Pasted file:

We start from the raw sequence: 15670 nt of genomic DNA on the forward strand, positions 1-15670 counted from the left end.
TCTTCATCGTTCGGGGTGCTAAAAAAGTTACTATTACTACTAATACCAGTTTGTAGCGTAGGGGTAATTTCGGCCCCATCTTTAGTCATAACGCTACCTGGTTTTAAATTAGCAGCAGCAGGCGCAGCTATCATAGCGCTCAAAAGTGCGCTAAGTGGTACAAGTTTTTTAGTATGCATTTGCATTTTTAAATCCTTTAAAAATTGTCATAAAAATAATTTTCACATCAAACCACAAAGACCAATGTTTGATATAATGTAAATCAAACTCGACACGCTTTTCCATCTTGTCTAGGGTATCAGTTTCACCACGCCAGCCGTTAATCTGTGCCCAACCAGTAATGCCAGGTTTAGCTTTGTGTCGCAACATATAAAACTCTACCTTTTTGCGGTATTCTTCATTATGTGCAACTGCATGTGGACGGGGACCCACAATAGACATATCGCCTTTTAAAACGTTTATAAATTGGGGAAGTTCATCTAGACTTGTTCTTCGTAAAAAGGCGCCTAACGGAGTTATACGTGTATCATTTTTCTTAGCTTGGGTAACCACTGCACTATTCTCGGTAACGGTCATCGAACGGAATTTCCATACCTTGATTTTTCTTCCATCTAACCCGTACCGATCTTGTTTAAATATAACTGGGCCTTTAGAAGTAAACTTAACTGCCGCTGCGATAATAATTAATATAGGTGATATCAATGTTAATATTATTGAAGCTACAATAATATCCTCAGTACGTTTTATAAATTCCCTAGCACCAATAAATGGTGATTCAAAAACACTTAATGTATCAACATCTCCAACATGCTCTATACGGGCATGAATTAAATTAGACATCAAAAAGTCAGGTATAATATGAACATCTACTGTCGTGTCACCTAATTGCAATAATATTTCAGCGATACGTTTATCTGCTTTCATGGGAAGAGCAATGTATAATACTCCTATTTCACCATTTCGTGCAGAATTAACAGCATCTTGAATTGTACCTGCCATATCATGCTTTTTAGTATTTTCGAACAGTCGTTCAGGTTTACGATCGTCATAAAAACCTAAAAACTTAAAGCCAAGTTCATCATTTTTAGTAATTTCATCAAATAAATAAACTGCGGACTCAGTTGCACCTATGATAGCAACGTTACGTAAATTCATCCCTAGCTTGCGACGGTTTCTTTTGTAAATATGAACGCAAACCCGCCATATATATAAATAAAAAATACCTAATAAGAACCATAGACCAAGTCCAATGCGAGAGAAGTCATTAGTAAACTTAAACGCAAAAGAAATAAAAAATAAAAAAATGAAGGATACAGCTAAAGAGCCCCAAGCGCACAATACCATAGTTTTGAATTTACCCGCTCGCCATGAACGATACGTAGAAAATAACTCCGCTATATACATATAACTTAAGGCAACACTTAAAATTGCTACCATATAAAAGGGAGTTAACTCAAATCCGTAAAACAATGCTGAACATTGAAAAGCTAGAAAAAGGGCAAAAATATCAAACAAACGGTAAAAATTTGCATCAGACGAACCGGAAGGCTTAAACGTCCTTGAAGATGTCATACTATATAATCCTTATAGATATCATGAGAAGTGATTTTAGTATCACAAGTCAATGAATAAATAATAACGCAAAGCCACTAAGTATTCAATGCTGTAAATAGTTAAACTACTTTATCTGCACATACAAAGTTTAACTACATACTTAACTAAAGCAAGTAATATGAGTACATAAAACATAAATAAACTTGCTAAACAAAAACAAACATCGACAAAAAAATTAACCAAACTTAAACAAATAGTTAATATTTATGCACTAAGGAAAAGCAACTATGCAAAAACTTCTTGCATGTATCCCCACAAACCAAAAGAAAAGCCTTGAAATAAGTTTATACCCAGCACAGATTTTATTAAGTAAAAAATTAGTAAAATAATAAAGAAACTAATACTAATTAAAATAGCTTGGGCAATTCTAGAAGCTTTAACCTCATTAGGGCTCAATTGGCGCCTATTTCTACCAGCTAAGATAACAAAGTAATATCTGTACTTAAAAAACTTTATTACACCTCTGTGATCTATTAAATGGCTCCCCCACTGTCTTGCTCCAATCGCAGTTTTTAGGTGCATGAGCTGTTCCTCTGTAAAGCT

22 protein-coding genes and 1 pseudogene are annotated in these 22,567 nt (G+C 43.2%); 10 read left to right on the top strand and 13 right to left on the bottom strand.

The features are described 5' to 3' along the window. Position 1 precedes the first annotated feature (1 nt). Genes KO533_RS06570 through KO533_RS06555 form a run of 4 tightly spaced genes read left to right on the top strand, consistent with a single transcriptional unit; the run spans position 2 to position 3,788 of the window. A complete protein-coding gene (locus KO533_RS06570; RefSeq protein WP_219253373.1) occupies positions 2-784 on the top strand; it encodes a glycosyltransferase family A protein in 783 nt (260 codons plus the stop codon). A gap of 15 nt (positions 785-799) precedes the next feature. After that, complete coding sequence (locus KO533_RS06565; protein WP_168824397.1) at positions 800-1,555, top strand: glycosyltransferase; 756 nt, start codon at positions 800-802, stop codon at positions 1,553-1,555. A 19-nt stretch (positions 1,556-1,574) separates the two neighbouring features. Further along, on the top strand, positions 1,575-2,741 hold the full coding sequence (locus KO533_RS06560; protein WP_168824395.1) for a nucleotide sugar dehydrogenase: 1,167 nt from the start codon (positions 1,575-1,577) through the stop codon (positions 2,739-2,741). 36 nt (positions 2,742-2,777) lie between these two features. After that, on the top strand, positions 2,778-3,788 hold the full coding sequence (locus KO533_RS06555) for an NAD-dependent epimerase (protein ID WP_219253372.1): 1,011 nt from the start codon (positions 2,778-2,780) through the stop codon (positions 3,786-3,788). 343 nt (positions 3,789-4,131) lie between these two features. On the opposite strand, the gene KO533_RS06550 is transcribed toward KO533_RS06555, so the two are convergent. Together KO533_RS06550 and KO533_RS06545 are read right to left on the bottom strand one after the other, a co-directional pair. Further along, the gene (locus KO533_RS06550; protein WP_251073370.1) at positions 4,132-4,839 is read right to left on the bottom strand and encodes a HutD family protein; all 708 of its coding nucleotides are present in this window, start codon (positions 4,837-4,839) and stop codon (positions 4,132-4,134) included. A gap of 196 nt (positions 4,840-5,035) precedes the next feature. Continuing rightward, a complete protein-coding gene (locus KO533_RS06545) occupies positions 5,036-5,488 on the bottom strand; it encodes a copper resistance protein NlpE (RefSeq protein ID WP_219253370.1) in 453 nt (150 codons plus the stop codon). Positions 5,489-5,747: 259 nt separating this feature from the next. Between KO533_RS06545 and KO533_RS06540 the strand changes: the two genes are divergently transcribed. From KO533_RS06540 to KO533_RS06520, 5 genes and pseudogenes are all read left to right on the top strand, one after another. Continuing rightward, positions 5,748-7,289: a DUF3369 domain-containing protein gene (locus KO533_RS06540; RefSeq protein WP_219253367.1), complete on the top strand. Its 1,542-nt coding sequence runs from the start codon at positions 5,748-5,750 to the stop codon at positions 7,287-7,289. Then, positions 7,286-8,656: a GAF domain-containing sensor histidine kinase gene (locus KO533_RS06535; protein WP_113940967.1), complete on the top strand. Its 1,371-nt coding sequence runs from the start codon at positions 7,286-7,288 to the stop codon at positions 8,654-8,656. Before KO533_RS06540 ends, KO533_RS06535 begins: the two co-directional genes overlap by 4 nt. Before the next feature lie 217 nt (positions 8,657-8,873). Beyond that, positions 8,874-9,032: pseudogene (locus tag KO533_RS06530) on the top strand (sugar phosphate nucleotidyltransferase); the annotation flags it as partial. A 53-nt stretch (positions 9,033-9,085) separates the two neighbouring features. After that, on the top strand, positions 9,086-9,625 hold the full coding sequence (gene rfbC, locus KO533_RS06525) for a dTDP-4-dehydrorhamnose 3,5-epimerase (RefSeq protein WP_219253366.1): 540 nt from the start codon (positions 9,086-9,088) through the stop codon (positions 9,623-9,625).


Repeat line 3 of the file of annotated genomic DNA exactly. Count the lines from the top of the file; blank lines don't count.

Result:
22 protein-coding genes and 1 pseudogene are annotated in these 22,567 nt (G+C 43.2%); 10 read left to right on the top strand and 13 right to left on the bottom strand.